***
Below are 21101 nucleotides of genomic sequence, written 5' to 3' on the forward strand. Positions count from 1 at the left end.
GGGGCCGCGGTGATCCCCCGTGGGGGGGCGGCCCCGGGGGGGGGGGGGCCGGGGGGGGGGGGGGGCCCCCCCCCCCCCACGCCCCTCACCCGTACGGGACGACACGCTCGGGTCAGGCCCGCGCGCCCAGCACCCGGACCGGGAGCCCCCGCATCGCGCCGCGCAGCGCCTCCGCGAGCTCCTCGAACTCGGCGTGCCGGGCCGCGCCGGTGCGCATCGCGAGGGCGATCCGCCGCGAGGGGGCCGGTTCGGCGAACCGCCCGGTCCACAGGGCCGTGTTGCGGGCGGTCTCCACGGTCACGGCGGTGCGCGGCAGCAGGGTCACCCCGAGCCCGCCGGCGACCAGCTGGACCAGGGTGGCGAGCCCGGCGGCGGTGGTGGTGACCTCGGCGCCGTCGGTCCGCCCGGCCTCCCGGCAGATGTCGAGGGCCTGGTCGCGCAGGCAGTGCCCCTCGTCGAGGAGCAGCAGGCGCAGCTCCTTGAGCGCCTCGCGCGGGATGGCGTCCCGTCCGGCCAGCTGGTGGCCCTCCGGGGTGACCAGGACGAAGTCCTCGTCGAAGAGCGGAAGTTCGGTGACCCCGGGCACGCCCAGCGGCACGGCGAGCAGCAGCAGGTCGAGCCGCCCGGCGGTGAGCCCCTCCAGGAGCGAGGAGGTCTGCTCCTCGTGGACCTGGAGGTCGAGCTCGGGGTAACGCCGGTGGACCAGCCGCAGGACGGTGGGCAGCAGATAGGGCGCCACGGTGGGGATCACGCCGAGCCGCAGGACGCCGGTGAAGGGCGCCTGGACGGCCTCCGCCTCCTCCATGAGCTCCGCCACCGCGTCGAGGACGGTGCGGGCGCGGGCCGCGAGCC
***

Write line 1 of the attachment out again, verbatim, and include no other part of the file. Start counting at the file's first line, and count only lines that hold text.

Below are 21101 nucleotides of genomic sequence, written 5' to 3' on the forward strand. Positions count from 1 at the left end.